Monday, September 21, 2020
News, analysis and commentary by UBC Journalism students


Busted and Booked

Hallelujah, the spoken word is not dead. Canada’s national newspaper, The Globe and Mail, has launched a new and improved…


Hallelujah, the spoken word is not dead. Canada’s national newspaper, The Globe and Mail, has launched a new and improved book section in print. The Globe has also launched a new website that talks about books, books that are printed on paper and bound and usually held in the hands and read in various places like bed, a living room armchair by the fire and the beach.

This is good news for me as I am about two thirds of the way through my autobiography under the professional mentorship of Betsy Warland, the director of The Writer’s Studio at Vancouver’s Simon Fraser University.

There seems to be a possibility that I could finish my book before books become obsolete. More good news is that some of my subject matter seems to be quite in vogue now, thanks to James Frey and A Million Little Pieces (Anchor Books, Random House). His wildly successful and wildly exaggerated A Million Little Pieces seemed to have whet an appetite for personal memoirs related to alcoholism and addiction, issues that have also stung my life.

As I am a journalist I am sensitive to, and curious about, Frey’s lackadaisical approach to the facts and am drawn to two more recent publications written by journalists; Beautiful Boy (Houghton Mifflin) by David Sheff, and David Carr’s The Night of the Gun, A Reporter Investigates the Darkest Story of his Life, His Own (Simon and Schuster).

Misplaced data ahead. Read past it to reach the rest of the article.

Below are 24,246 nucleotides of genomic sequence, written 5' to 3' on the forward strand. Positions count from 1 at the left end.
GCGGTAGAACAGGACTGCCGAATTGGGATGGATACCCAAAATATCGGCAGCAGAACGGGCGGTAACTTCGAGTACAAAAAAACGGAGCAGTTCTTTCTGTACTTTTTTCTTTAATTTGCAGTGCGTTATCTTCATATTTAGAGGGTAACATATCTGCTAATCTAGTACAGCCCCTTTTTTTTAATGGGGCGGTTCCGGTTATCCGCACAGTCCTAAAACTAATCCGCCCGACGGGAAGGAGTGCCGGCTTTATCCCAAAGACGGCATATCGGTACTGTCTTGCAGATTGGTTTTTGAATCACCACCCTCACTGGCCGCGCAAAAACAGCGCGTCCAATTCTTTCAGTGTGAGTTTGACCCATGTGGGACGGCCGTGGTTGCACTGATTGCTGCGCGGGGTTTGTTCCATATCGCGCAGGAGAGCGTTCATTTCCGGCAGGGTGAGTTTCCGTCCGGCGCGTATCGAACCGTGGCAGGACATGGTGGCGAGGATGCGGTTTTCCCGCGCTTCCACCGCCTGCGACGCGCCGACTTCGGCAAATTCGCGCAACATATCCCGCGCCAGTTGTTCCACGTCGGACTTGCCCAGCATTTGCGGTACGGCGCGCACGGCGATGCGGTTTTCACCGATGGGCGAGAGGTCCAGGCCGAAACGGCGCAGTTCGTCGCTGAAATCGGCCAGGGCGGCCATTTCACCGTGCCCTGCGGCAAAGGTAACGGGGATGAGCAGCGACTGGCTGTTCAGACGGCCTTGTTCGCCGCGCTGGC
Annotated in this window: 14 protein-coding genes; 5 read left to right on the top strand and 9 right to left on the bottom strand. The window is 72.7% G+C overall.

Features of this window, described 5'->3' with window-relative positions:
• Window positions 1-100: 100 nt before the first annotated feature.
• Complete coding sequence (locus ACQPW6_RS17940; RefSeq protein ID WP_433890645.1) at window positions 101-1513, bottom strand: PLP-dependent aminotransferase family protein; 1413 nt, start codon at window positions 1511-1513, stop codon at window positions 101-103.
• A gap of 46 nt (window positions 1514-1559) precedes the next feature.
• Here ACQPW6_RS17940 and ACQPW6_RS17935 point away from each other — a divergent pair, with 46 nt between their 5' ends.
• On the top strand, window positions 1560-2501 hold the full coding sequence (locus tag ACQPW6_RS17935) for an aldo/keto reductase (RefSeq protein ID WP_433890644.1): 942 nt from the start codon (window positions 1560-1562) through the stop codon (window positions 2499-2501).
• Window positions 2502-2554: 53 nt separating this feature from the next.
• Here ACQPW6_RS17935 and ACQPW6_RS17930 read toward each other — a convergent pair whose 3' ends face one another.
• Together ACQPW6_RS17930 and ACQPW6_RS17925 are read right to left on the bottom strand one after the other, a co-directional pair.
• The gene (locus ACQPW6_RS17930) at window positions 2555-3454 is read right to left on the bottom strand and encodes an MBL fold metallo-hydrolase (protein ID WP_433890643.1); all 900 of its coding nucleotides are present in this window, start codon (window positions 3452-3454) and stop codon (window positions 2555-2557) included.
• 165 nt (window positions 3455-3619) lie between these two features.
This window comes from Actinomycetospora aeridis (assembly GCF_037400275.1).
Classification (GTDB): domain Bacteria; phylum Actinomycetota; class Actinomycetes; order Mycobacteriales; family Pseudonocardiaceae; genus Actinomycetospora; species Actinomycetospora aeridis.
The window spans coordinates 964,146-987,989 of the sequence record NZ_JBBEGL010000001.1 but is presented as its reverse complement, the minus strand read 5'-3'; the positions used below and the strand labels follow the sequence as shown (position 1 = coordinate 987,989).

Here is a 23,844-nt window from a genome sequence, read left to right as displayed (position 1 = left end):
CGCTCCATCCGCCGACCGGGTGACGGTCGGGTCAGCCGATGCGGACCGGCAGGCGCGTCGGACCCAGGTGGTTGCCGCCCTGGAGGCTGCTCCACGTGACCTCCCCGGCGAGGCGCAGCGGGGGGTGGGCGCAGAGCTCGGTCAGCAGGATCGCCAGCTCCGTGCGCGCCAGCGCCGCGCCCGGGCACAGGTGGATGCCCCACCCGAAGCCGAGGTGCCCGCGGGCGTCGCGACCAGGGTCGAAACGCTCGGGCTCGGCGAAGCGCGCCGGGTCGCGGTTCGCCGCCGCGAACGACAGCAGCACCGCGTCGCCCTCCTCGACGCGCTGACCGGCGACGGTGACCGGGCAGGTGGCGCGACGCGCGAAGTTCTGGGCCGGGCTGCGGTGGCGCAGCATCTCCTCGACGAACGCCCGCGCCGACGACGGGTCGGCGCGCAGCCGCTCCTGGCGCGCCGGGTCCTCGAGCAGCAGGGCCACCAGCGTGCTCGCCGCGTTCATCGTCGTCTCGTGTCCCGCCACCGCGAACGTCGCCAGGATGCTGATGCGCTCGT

As Frey discovered, one of the problems about memoirs is the memory part, especially if the one writing the story is trying to remember times already clouded by drugs and alcohol.

As David Carr says, “We tell the world the part of our selves we want to show.” I will take that a step further and say that we often only remember the part of our selves we want to show the world. As Carr discovers while researching his book, he thought that on the night in question (of the gun) his buddy was the one with the gun. On further journalistic investigation he discovered that Carr himself was the one with the gun.

David Carr is one of those writers whose choreography of the English language is stunning. If for no other reason than that, I highly recommend it. I have not finished The Night of the Gun and am so far disappointed that Carr seems to be offering no explanation as to why he went so far off the rails: you know, the stuff about the dysfunction, normally alcohol related, of the family of origin.

So far, it is a well written series of misadventures and catastrophes with no insight into its antecedents. I would like to hear from readers, who have finished The Night of the Gun, if I can look forward to more profound analysis.

Meanwhile you can look forward to, in my blog, a review of the 2008 bestseller Beautiful Boy and musings about where all this fits into new journalism and new new journalism .